I know what you’re thinking, not those ugly, dirty, gigantic panels on my roof that make my house look like something out of a bad science fiction movie! If that’s your current impression of solar, then you need to come into the 21 st century. Solar is not what it used to be. My interest was piqued recently when my son decided to build a solar powered battery charger for one of his robotic toys. We got online and ordered a small pair of panels measuring 3”x3”. When they arrived I was shocked at how different they were from what I expected. Living in Virginia, there just aren’t that many houses around that have solar panels on them and the ones I have seen have been terribly old and looked pretty bad. The ones that came in the mail were flexible sheets just a little thicker than a piece of paper! I wasn’t buying that the thin, $6 panels were real until he got them hooked up and they actually worked.
Solar is Not What It Used to Be!
If your impressions about solar are similar to what mine were, and chances are, if you live on the east coast where exposure to solar is not what it is in the west, then it’s time to do a little research. There must be something to this if 185,000 households in the U.S. have turned to solar and are generating some of their own power. Experts are saying that those numbers could double in just the next couple of years. Why are so many people jumping on the solar bandwagon? Because it works and let’s face it, the cost of energy is not going down anywhere in the near future and with incentives from the government the future of solar is getting brighter.
Three Reason Why Solar is a Great Idea Today
Finding ways to reduce the amount of energy you use on a daily basis makes sense in a variety of ways.
1. The Financial Aspect
One way or another, you are going to pay for energy from now until the day you die and chances are the prices are going anywhere but down. So whether you pay them in ever increasing amounts over the remainder of your life or pay a chunk up front now to ensure that you never have another energy bill or some hybrid of the two is up to you. Paying now for a solar system that will produce all the energy you need can eventually pay for itself and then continue producing for you. Even if energy prices simply remain where they are this makes sense. However, the idea that the energy prices are going to remain the same is a pipe dream if I ever heard one. The Department of Energy says that the average solar power system has a life of 30 years and can pay for itself in a matter of years depending on your location maybe as little as 5 to 7 years. I plan on living longer than that, do you?
2. The Whole Dependent on Foreign Hostile Nation’s Issue
Regardless of your politics, reducing how dependent we are for energy on people who hate us is a no‐brainer.
3. The Environmental Angle.
Whether you believe you are doing your part to stave off global warming or simply being a good steward with what you have been blessed with, once again, it’s a no‐brainer.
Adding Solar To Your Home Can Be Simple
You can add a simple system to your house with little more than the panels themselves, a power inverter and a couple of disconnects. The idea is that you have panels on your roof or in your yard that are south‐facing and angled to receive the maximum amount of the sun’s rays for your part of the country. The panels generate DC power and send it to your power inverter which translates the power into AC which is what your existing house is wired for. You then, just have to use the power. Of course, you generate a lot of power during the day and nothing at night. Not to worry, the power you need at night you get the old fashioned way, you pull it off the grid from the power company.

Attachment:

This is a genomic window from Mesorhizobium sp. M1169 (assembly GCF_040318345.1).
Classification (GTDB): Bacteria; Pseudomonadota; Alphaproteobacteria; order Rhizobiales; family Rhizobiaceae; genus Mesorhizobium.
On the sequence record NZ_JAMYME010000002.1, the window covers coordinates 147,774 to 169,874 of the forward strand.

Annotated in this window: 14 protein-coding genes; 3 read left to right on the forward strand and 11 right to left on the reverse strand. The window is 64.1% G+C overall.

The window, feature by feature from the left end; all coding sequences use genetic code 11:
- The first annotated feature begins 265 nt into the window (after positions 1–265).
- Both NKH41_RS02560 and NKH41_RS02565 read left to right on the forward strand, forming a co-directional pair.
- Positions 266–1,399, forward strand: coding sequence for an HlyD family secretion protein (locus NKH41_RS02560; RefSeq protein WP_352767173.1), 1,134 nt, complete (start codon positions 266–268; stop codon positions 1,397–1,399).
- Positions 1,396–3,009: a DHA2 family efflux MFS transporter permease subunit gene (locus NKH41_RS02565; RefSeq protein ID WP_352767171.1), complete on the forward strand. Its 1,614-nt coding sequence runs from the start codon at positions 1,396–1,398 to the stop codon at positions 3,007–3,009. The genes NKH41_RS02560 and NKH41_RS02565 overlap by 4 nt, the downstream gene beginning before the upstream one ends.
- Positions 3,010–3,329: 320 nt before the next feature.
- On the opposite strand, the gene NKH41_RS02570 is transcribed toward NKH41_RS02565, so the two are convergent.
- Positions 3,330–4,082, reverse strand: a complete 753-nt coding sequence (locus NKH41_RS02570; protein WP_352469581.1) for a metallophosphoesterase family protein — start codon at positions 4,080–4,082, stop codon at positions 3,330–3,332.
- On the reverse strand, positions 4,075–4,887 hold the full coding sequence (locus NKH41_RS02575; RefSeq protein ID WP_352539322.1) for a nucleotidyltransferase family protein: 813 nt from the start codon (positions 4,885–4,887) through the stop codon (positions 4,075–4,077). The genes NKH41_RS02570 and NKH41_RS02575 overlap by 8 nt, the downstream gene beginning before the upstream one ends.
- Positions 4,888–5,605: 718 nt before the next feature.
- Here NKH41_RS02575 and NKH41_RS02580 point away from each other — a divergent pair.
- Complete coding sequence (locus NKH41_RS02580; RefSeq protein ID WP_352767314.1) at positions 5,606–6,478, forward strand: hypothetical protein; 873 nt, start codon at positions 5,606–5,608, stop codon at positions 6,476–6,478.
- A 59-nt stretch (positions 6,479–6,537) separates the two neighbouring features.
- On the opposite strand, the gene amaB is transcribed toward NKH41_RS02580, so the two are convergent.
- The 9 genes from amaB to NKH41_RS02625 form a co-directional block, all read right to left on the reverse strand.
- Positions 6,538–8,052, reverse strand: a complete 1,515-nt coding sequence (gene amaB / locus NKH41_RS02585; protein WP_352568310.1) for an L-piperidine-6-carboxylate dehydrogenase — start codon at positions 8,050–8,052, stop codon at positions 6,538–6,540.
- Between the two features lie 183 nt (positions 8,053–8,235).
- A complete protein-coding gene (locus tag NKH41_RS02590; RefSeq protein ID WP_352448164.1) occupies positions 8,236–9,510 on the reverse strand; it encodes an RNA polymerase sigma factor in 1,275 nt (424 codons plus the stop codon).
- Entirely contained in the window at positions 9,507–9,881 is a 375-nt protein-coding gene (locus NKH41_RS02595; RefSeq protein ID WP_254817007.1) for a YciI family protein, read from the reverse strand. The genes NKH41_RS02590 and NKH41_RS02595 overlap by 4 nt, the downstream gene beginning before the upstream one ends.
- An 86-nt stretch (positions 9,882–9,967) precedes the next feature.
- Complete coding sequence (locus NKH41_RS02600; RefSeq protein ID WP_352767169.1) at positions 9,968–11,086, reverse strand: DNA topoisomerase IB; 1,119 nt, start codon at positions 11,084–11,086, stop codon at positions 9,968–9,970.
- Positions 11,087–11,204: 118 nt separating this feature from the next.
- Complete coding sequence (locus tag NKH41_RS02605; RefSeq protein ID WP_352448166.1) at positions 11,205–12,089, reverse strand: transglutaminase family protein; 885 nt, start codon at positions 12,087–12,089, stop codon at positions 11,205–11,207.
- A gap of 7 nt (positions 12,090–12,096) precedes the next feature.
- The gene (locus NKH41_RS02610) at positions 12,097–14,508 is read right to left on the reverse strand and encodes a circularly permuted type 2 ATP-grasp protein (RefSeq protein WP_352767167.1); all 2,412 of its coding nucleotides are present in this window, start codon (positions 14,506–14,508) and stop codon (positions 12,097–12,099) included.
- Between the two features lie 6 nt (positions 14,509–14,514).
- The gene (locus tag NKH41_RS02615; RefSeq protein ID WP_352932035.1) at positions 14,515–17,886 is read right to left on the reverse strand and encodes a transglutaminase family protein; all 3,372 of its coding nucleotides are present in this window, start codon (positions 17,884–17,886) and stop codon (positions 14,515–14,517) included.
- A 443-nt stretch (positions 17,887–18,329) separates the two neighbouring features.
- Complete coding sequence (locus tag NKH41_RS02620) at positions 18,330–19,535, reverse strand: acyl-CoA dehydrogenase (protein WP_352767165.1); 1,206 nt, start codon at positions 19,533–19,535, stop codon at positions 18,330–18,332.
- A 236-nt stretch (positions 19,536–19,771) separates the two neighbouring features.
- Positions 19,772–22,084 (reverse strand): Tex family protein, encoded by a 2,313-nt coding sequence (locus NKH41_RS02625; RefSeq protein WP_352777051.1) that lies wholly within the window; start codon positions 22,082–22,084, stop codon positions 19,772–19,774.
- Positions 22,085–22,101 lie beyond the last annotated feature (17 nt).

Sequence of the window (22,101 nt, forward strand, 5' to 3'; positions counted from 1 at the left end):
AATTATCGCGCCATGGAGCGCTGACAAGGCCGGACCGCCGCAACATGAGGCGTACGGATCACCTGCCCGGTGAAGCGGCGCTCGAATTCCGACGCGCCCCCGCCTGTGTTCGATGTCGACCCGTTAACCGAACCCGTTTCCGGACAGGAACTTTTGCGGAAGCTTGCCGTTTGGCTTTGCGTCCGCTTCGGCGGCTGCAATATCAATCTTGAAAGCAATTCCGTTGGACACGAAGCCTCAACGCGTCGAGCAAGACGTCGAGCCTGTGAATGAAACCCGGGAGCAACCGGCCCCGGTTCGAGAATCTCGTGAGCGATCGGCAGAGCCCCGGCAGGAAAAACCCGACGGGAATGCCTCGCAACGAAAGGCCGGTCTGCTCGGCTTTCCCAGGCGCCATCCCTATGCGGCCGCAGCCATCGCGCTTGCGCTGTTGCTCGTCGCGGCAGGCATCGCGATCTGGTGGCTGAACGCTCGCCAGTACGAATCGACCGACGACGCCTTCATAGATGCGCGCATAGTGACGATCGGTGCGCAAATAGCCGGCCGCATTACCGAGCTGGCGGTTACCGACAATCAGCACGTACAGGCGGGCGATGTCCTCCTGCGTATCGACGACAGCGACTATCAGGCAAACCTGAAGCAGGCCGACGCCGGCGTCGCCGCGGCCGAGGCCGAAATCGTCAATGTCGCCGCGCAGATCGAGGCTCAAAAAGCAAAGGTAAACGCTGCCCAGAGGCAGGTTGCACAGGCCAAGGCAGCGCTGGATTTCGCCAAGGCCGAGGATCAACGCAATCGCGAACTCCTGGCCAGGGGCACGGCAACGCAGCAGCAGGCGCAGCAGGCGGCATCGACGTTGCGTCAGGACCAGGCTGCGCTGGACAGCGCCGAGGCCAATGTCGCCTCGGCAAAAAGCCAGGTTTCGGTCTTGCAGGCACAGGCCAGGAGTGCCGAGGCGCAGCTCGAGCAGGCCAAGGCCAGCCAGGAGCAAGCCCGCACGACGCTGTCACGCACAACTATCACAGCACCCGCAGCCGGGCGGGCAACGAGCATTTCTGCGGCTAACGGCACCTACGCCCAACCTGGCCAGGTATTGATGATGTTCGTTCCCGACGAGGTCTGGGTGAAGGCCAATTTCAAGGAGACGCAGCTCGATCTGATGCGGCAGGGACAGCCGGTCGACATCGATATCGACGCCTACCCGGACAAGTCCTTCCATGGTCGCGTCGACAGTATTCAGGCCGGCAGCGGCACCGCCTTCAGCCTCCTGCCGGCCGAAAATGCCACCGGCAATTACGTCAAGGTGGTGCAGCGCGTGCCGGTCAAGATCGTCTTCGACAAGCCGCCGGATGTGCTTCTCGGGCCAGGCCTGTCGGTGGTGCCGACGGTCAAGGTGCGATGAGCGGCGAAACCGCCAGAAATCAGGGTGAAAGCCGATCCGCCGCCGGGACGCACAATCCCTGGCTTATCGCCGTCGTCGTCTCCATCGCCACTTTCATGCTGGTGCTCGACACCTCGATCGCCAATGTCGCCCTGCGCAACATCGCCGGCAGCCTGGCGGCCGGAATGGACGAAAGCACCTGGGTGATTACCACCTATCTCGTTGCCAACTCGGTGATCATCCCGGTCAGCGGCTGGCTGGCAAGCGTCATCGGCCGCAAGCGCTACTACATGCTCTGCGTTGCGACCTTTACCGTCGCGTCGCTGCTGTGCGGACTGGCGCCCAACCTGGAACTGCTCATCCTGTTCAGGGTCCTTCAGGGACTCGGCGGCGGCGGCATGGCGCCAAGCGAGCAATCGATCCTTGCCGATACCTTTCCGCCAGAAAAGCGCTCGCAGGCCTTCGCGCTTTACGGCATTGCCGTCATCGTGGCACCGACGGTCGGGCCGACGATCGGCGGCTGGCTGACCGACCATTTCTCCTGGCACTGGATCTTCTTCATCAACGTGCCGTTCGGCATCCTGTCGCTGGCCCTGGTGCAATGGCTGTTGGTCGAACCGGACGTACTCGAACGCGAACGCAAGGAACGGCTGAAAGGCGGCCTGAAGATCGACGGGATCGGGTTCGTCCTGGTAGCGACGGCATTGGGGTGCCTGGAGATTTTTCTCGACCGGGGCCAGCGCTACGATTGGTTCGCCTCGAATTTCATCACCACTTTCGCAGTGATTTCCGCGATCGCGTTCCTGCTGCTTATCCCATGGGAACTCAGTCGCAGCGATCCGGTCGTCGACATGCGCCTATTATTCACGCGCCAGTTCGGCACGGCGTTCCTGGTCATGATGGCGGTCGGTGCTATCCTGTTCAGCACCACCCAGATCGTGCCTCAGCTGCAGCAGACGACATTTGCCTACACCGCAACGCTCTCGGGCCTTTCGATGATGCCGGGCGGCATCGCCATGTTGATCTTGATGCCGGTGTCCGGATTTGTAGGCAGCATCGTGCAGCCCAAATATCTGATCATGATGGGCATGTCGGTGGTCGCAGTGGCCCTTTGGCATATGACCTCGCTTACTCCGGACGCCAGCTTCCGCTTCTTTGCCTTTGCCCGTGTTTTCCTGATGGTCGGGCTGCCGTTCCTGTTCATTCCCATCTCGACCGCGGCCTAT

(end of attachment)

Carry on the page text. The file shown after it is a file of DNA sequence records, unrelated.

Make Money Back from Solar Power on Your House
The best part about the solar power is that if you produce more than you need during the day, you sell the excess back to the power company. How do you do this? In most states, you are permitted to install a power meter that spins both ways. When you make more than you need, the meter runs backwards and when you need power it runs forwards. You only pay for how much the meter spun in the forward direction at the end of the month. It’s a great idea which allows you to benefit from using solar energy without the mess and expense involved in maintaining a huge set of batteries to get you through the night.
So, if this idea is so good, why don’t we see more of President Bush’s Million solar Roofs in a neighborhood near you? There are many states that have decided that solar is an industry worth supporting and have provided helpful tax incentives to take the initial sting out of investing in solar technology. Unfortunately, Virginia is not one of those states. Although Virginia has benefited from net metering (that’s the part about the meter running backwards) they have not put any financial incentives in place like our neighbors Maryland and North Carolina have. Why do I care? This is where you reread the part about using less power and hostile nations. Or better yet, take a field trip. Yes, a good old fashioned field trip to the Science Museum of Virginia in Richmond. VA Tech is finishing up the construction of their award winning completely solar house. (Take a look online: https://www.smv.org/exhibitions/visiting/solarhouse/jan242007eventflier.pdf). It will open to the public in mid February. To kick things off, state Senator Frank Wagner has volunteered to move into and live in the solar house. He says he is staying plenty warm and is enjoying all of the home’s amenities, including the big screen TV. (https://wtop.com/?nid=25&sid=1045173&sidelines=1 ) I guess there must be something to this solar phenomenon after all!
I would like for all of us to learn to conserve and focus on being more independent when it comes to power. Maybe after a little research, you might join me.